The top ways to save a root bound nerve plant are to repot using good quality soil, water it regularly, add slow release fertilizer in spring and misting to increase humidity. Root bound nerve plants can show signs including leaves that are drooping, brown and crispy or if the pot feels firm with roots escaping out the bottom.
This article will explain the top 3 signs that a nerve plant is root bound and the 9 easy steps to save it.
Top 3 signs that your nerve plant is root bound
Here are the top 4 signs that can mean that your nerve plant is root bound.
1. Leaves drooping
A sign that your nerve plant is root bound is drooping leaves. Drooping leaves can be caused when the plant can’t absorb enough water. A root bound plant will run out of soil, oxygen and the plant will struggle to absorb water.
2. Curling and crispy leaves
Curling and crisping leaves are the next stage that can show the plant is not getting enough nutrients or water and may be root bound.
3. Firm pot with roots escaping
A pot that feels firm when you squeeze it can be full of roots and a sign that the plant is root bound. When the roots wrap around the base of the plant and become entangled the pot will feel firm when you squeeze it.
You can usually also see roots growing out the drainage holes out the bottom of the pot. Once they run out of room in the soil they will grow out the base.
4. Tip the plant out and have a look
The final step to figure out if your nerve plant is root bound is to inspect the roots. Gently squeeze the pot and tip the plant out to have a look at the roots. There will be minimal soil in the bottom of the pot and the roots will grow around the base of the pot in circles.
Ways to save a root bound nerve plant
Here are my top 9 ways to save a root bound nerve plant after you discover this is the problem.
The best thing to do with a root bound nerve plant is to repot it. Choose a pot that is 1 size bigger which is 1 inch wider and deeper than the original pot. Gently tease out the roots and repot it using good quality potting soil.
If the plant is larger than 5 inches, you can break the plant into 2 and plant each piece into a new pot.
For a full guide on repotting nerve plants, check out my previous article: When to repot a nerve plant | 5 Key Signs
2. Regular watering
Regular watering can help your nerve plant to recover quickly after repotting. To help the root to recover water every 2-3 days to keep the soil moist.
3. Refresh the potting soil
Another way to save a root bound nerve plant is to repot it into the same pot. Tip the plant out of the pot and tease the roots out. Gently trim the excess using sharp secateurs to neaten them up and to create more space.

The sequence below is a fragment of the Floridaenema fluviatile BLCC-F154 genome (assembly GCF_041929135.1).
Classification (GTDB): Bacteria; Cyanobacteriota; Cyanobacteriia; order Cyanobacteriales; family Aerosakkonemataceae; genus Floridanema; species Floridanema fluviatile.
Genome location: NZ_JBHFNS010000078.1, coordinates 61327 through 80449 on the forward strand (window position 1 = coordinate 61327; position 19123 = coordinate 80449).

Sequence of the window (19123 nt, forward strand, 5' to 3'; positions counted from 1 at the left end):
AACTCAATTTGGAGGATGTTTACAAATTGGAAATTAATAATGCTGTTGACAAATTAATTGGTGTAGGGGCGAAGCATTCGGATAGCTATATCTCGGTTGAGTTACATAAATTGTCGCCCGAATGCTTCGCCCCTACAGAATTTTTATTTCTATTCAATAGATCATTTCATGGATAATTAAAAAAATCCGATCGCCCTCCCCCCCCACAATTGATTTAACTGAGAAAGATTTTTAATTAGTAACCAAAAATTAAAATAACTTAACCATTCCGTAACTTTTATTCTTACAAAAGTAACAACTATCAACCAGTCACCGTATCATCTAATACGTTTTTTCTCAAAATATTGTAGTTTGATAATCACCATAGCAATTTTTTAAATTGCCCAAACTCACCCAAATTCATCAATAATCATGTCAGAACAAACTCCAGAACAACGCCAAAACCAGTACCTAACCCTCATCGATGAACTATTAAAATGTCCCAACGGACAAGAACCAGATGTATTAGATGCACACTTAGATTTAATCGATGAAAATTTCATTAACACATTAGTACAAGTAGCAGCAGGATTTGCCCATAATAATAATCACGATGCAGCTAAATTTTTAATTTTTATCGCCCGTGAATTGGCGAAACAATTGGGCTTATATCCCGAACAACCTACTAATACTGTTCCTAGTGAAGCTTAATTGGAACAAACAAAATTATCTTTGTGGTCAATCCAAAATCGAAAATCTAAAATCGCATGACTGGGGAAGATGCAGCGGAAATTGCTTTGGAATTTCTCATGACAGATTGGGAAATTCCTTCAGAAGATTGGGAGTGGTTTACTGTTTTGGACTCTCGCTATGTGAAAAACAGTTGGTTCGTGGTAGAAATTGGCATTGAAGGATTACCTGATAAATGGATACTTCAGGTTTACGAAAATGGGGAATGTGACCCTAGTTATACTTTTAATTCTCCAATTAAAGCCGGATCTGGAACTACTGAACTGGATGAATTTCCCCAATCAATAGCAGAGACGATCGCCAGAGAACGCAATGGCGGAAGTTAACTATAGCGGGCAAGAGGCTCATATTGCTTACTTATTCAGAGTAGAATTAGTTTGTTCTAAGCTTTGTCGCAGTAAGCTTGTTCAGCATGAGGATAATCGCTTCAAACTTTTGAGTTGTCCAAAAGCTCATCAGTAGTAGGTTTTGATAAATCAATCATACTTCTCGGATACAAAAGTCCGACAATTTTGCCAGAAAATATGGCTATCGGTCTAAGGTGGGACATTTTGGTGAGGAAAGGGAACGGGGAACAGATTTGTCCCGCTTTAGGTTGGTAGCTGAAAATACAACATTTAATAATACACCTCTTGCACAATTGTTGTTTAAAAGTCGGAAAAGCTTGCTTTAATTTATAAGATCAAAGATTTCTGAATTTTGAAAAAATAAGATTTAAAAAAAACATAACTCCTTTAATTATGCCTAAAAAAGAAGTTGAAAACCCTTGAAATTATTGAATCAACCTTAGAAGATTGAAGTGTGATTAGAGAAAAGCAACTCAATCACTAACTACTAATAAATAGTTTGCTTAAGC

Clean the original pot with warm soapy water and let it dry. You can then fill the base with new potting soil and this will give the roots a boost of nutrients and more room to grow.
4. Slow release fertilizer in spring
A root bound nerve plant will recover quickly if they are given a regular dose of slow release fertilizer. Around 4 weeks after repotting, give the plant some slow release indoor plant food. Do this each year in spring and fall to give it the nutrients it needs.
5. Choose bright position out of direct sun
To help your nerve plant to recover after being rootbound find a position that is bright but out of direct sunlight. A position near a window that gets morning light but is out of direct sunlight is perfect and will give it gentle light to help it to grow well.
6. Increase the humidity
Create a microclimate using mist or a humidifier.
Another way to help nerve plants to recover is to increase the humidity around the plant. Spray it with a mist from a spray bottle, use a humidifier or place between other tropical plants indoors.
7. Seaweed solution
Seaweed solution will help your nerve plant to help the roots recover from being root bound. Seaweed is a natural root tonic that strengthens roots and stems and will help it to recover from damaged roots.
8. Liquid fertilizer to help it recover
Liquid fertilizer is another great way to help a nerve plant to recover from being root bound. A balanced liquid fertilizer for indoor plants will quickly deliver nutrients including nitrogen to encourage quick growth.
Give your plant a dose every 4 weeks in spring instead of slow release fertilizer so it can absorb the nutrients quickly.
9. Make sure it is not sitting in water
The final step to make sure your nerve plant will recover quickly from being root bound is always make sure it is not sitting in water. While a pot tray or outer pot is great for catching drips and protecting your furniture it is important the plant is not sitting in water.
Excess water can cause the delicate new roots to rot due and cause damage to the plant.
How to save a root bound nerve plant (Fittonia) | Summary
Save your root bound nerve plant by repotting it into a large pot with new potting soil or split it to make 2 new plants. Nerve plants are hardy and can tolerate root trimming to tidy them up and remove damage. Water the plant well after repotting, give it some liquid fertilizer and add some seaweed solution to strengthen the roots and stems.
I am an accredited practicing dietitian, experienced gardener and a dedicated cook. I love writing and sharing my experience so you can learn from my successes and mistakes.